Thursday, March 31, 2011

Boilerplate Economics

As William F Hummel puts it in Money and Inflation:

When the economy is operating well below capacity, cheaper credit will usually increase output without a significant increase in prices up to the point of nearly full employment. Thereafter the effects of cheap credit will generally lead to higher prices.

We are barely out of recession that was so bad it was almost a depression. We are now a few months into a listless, "jobless" recovery. And already, prices are going up. Some people admit prices are going up but say it isn't inflation, whatever that means.

We are barely into a jobless recovery -- our economy is operating well below capacity, certainly -- and already we have inflation.

Obviously, the boilerplate is wrong.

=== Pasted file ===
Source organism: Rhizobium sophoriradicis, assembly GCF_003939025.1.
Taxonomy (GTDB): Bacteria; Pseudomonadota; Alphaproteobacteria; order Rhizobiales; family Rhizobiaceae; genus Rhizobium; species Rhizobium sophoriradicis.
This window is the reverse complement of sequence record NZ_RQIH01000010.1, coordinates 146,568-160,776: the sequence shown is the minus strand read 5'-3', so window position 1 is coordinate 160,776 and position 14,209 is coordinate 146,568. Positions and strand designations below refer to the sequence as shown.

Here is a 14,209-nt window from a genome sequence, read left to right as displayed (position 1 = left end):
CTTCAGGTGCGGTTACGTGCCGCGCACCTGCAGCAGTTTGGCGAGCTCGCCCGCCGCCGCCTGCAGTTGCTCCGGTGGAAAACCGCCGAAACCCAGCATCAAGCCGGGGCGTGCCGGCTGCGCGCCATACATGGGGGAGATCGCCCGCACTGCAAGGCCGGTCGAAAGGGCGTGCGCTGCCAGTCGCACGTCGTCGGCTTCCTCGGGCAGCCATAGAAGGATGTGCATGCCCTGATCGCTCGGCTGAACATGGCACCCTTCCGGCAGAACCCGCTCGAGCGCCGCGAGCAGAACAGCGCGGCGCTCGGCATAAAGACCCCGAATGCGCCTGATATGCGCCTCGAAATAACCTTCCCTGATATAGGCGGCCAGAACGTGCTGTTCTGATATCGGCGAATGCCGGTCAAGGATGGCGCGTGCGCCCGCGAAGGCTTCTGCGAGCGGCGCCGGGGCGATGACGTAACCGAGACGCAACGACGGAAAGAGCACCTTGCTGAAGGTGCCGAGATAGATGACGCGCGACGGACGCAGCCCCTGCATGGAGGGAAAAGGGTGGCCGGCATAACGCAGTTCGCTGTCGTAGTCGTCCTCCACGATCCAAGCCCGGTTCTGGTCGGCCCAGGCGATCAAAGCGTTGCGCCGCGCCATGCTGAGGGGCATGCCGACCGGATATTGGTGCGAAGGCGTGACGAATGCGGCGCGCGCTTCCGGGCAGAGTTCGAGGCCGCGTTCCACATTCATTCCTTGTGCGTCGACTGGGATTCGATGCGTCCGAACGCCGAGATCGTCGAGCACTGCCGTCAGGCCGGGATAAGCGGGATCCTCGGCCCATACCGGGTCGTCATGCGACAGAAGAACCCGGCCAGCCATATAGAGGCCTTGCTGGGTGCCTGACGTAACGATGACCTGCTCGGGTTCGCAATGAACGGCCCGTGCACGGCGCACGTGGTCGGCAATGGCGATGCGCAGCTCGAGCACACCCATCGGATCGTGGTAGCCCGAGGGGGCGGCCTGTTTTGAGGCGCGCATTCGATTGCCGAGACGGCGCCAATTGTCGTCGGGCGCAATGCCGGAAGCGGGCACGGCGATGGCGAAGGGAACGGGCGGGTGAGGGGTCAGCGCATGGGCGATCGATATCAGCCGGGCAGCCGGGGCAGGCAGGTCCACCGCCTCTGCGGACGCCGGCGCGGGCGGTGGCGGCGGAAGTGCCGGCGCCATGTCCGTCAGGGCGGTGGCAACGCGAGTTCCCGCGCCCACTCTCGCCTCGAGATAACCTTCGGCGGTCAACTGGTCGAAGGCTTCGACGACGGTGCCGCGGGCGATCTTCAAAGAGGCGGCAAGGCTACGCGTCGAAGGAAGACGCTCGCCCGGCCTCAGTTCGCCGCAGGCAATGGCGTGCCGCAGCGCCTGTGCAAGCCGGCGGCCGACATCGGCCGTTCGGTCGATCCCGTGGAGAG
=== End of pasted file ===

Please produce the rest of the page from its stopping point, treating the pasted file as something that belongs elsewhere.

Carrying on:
Actually, that is the point Mr. Hummel is making: "There are numerous forces that apply upward pressure to prices which are not driven by money supply growth."


1 comment:

Greg said...

If you have been operating on a pretty thin margin and you have been borrowing regularly to keep your business growing, what are you gonna do when 10% less customers are coming through your door but you still need the same income to service debt, meet salaries etc etc? Your gonna raise prices some.

I dont think this can be called inflation though. Inflation is not just a rise in prices. I would call this increased cost of living.

A good,secure life is getting more expensive now. We probably had been getting it on the cheap for far too long here.